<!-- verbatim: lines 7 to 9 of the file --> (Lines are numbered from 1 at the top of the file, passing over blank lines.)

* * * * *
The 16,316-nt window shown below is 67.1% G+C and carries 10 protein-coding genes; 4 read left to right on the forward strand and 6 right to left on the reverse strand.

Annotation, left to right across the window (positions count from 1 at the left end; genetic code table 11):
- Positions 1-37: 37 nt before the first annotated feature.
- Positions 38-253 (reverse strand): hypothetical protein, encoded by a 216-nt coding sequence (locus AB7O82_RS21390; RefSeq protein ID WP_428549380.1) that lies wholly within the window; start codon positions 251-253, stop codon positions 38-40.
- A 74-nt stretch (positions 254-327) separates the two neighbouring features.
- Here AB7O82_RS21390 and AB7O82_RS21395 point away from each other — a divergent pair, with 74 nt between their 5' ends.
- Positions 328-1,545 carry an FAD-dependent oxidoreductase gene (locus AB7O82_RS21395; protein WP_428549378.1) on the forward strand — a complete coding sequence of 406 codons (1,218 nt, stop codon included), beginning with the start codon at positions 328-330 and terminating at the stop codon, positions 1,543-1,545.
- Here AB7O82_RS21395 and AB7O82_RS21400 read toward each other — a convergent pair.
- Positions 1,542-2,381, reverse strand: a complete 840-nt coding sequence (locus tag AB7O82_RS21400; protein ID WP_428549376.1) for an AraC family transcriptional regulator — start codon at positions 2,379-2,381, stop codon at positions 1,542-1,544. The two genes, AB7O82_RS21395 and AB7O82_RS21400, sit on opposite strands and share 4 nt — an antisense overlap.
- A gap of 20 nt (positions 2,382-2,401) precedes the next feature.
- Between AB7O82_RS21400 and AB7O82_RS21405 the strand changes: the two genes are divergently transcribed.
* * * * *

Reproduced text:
- Positions 328-1,545 carry an FAD-dependent oxidoreductase gene (locus AB7O82_RS21395; protein WP_428549378.1) on the forward strand — a complete coding sequence of 406 codons (1,218 nt, stop codon included), beginning with the start codon at positions 328-330 and terminating at the stop codon, positions 1,543-1,545.
- Here AB7O82_RS21395 and AB7O82_RS21400 read toward each other — a convergent pair.
- Positions 1,542-2,381, reverse strand: a complete 840-nt coding sequence (locus tag AB7O82_RS21400; protein ID WP_428549376.1) for an AraC family transcriptional regulator — start codon at positions 2,379-2,381, stop codon at positions 1,542-1,544. The two genes, AB7O82_RS21395 and AB7O82_RS21400, sit on opposite strands and share 4 nt — an antisense overlap.